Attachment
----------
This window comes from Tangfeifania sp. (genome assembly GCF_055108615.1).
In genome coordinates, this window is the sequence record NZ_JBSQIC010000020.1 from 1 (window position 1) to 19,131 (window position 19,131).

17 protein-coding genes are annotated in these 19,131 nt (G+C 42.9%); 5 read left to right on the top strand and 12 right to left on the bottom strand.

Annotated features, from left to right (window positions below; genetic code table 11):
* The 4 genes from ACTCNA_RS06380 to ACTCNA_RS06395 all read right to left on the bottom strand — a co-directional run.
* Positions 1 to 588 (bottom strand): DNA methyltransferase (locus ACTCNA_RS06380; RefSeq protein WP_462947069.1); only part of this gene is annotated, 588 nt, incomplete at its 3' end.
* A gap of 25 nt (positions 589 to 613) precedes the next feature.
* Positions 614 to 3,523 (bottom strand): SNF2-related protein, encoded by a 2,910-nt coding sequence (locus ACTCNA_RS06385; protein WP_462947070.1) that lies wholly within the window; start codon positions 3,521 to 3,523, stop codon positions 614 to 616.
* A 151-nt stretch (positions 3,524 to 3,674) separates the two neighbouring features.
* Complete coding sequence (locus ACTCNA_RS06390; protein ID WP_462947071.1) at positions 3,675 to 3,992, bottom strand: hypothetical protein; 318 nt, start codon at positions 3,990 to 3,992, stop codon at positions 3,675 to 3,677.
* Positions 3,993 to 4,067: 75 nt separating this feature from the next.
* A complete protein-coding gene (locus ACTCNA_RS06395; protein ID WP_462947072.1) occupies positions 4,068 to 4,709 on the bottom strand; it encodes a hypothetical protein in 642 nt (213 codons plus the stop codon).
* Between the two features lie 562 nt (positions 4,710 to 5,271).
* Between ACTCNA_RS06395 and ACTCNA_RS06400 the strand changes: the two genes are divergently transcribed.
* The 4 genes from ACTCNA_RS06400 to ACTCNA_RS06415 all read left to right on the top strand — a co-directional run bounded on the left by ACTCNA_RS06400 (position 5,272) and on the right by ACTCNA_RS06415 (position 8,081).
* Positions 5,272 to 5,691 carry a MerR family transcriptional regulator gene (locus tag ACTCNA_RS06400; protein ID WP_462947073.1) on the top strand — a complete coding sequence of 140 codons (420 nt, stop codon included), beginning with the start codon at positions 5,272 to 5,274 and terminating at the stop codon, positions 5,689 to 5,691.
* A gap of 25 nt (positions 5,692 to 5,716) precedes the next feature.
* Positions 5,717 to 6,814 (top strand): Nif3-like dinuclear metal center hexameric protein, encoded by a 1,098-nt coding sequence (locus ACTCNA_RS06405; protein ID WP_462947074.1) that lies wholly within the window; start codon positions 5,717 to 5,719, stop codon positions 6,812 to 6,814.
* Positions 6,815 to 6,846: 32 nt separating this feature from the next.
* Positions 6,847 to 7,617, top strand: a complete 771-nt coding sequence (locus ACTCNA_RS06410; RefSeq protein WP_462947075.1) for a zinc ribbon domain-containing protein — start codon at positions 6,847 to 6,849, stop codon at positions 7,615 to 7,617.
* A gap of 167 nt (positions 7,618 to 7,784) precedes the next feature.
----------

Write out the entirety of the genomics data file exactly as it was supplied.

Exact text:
This window comes from Tangfeifania sp. (genome assembly GCF_055108615.1).
In genome coordinates, this window is the sequence record NZ_JBSQIC010000020.1 from 1 (window position 1) to 19,131 (window position 19,131).

17 protein-coding genes are annotated in these 19,131 nt (G+C 42.9%); 5 read left to right on the top strand and 12 right to left on the bottom strand.

Annotated features, from left to right (window positions below; genetic code table 11):
* The 4 genes from ACTCNA_RS06380 to ACTCNA_RS06395 all read right to left on the bottom strand — a co-directional run.
* Positions 1 to 588 (bottom strand): DNA methyltransferase (locus ACTCNA_RS06380; RefSeq protein WP_462947069.1); only part of this gene is annotated, 588 nt, incomplete at its 3' end.
* A gap of 25 nt (positions 589 to 613) precedes the next feature.
* Positions 614 to 3,523 (bottom strand): SNF2-related protein, encoded by a 2,910-nt coding sequence (locus ACTCNA_RS06385; protein WP_462947070.1) that lies wholly within the window; start codon positions 3,521 to 3,523, stop codon positions 614 to 616.
* A 151-nt stretch (positions 3,524 to 3,674) separates the two neighbouring features.
* Complete coding sequence (locus ACTCNA_RS06390; protein ID WP_462947071.1) at positions 3,675 to 3,992, bottom strand: hypothetical protein; 318 nt, start codon at positions 3,990 to 3,992, stop codon at positions 3,675 to 3,677.
* Positions 3,993 to 4,067: 75 nt separating this feature from the next.
* A complete protein-coding gene (locus ACTCNA_RS06395; protein ID WP_462947072.1) occupies positions 4,068 to 4,709 on the bottom strand; it encodes a hypothetical protein in 642 nt (213 codons plus the stop codon).
* Between the two features lie 562 nt (positions 4,710 to 5,271).
* Between ACTCNA_RS06395 and ACTCNA_RS06400 the strand changes: the two genes are divergently transcribed.
* The 4 genes from ACTCNA_RS06400 to ACTCNA_RS06415 all read left to right on the top strand — a co-directional run bounded on the left by ACTCNA_RS06400 (position 5,272) and on the right by ACTCNA_RS06415 (position 8,081).
* Positions 5,272 to 5,691 carry a MerR family transcriptional regulator gene (locus tag ACTCNA_RS06400; protein ID WP_462947073.1) on the top strand — a complete coding sequence of 140 codons (420 nt, stop codon included), beginning with the start codon at positions 5,272 to 5,274 and terminating at the stop codon, positions 5,689 to 5,691.
* A gap of 25 nt (positions 5,692 to 5,716) precedes the next feature.
* Positions 5,717 to 6,814 (top strand): Nif3-like dinuclear metal center hexameric protein, encoded by a 1,098-nt coding sequence (locus ACTCNA_RS06405; protein ID WP_462947074.1) that lies wholly within the window; start codon positions 5,717 to 5,719, stop codon positions 6,812 to 6,814.
* Positions 6,815 to 6,846: 32 nt separating this feature from the next.
* Positions 6,847 to 7,617, top strand: a complete 771-nt coding sequence (locus ACTCNA_RS06410; RefSeq protein WP_462947075.1) for a zinc ribbon domain-containing protein — start codon at positions 6,847 to 6,849, stop codon at positions 7,615 to 7,617.
* A gap of 167 nt (positions 7,618 to 7,784) precedes the next feature.